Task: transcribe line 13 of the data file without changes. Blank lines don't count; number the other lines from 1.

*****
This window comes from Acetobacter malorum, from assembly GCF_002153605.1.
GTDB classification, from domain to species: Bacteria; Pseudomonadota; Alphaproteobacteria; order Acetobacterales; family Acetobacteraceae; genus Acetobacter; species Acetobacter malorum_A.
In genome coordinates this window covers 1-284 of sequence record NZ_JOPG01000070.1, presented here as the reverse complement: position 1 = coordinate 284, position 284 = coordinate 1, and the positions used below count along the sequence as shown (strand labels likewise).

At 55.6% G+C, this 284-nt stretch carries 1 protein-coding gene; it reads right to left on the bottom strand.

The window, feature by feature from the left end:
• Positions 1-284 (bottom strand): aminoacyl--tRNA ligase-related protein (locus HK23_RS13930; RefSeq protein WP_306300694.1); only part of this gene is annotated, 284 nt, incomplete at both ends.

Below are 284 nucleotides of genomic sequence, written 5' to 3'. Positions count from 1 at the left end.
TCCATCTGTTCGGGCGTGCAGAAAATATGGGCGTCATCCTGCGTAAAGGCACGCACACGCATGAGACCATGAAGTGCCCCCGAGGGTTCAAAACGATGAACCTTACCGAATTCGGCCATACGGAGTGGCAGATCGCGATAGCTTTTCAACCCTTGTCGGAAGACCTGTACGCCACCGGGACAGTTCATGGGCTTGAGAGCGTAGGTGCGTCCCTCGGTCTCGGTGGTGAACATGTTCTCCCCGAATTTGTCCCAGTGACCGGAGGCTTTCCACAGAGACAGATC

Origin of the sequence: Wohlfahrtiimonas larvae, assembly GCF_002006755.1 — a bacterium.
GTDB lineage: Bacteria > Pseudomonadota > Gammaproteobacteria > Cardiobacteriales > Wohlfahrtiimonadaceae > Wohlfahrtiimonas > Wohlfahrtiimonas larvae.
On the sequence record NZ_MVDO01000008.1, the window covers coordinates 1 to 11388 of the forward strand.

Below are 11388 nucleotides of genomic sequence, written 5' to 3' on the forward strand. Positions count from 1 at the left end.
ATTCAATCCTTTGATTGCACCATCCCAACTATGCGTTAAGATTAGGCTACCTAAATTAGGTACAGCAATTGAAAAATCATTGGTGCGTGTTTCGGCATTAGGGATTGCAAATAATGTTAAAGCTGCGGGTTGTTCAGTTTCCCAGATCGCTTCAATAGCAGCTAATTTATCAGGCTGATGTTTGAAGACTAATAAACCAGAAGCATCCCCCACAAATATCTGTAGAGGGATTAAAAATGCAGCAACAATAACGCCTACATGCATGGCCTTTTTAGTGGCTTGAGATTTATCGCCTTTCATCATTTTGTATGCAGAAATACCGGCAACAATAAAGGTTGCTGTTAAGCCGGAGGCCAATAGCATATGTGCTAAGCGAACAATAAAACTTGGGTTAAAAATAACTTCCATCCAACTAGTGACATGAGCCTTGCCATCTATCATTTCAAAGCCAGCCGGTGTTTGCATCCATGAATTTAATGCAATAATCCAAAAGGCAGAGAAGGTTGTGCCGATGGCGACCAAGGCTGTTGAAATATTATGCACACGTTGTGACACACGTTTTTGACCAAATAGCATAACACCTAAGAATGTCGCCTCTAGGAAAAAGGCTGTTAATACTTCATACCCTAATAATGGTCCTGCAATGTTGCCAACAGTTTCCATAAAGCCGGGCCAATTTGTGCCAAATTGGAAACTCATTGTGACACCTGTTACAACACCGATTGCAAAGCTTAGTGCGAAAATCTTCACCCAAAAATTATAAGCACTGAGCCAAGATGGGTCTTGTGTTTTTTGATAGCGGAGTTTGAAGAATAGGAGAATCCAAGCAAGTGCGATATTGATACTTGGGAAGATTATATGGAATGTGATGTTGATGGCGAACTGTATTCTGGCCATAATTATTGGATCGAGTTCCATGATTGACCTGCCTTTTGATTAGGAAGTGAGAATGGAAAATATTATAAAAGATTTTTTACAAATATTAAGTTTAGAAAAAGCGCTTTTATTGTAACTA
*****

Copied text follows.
ATTCAATCCTTTGATTGCACCATCCCAACTATGCGTTAAGATTAGGCTACCTAAATTAGGTACAGCAATTGAAAAATCATTGGTGCGTGTTTCGGCATTAGGGATTGCAAATAATGTTAAAGCTGCGGGTTGTTCAGTTTCCCAGATCGCTTCAATAGCAGCTAATTTATCAGGCTGATGTTTGAAGACTAATAAACCAGAAGCATCCCCCACAAATATCTGTAGAGGGATTAAAAATGCAGCAACAATAACGCCTACATGCATGGCCTTTTTAGTGGCTTGAGATTTATCGCCTTTCATCATTTTGTATGCAGAAATACCGGCAACAATAAAGGTTGCTGTTAAGCCGGAGGCCAATAGCATATGTGCTAAGCGAACAATAAAACTTGGGTTAAAAATAACTTCCATCCAACTAGTGACATGAGCCTTGCCATCTATCATTTCAAAGCCAGCCGGTGTTTGCATCCATGAATTTAATGCAATAATCCAAAAGGCAGAGAAGGTTGTGCCGATGGCGACCAAGGCTGTTGAAATATTATGCACACGTTGTGACACACGTTTTTGACCAAATAGCATAACACCTAAGAATGTCGCCTCTAGGAAAAAGGCTGTTAATACTTCATACCCTAATAATGGTCCTGCAATGTTGCCAACAGTTTCCATAAAGCCGGGCCAATTTGTGCCAAATTGGAAACTCATTGTGACACCTGTTACAACACCGATTGCAAAGCTTAGTGCGAAAATCTTCACCCAAAAATTATAAGCACTGAGCCAAGATGGGTCTTGTGTTTTTTGATAGCGGAGTTTGAAGAATAGGAGAATCCAAGCAAGTGCGATATTGATACTTGGGAAGATTATATGGAATGTGATGTTGATGGCGAACTGTATTCTGGCCATAATTATTGGATCGAGTTCCATGATTGACCTGCCTTTTGATTAGGAAGTGAGAATGGAAAATATTATAAAAGATTTTTTACAAATATTAAGTTTAGAAAAAGCGCTTTTATTGTAACTA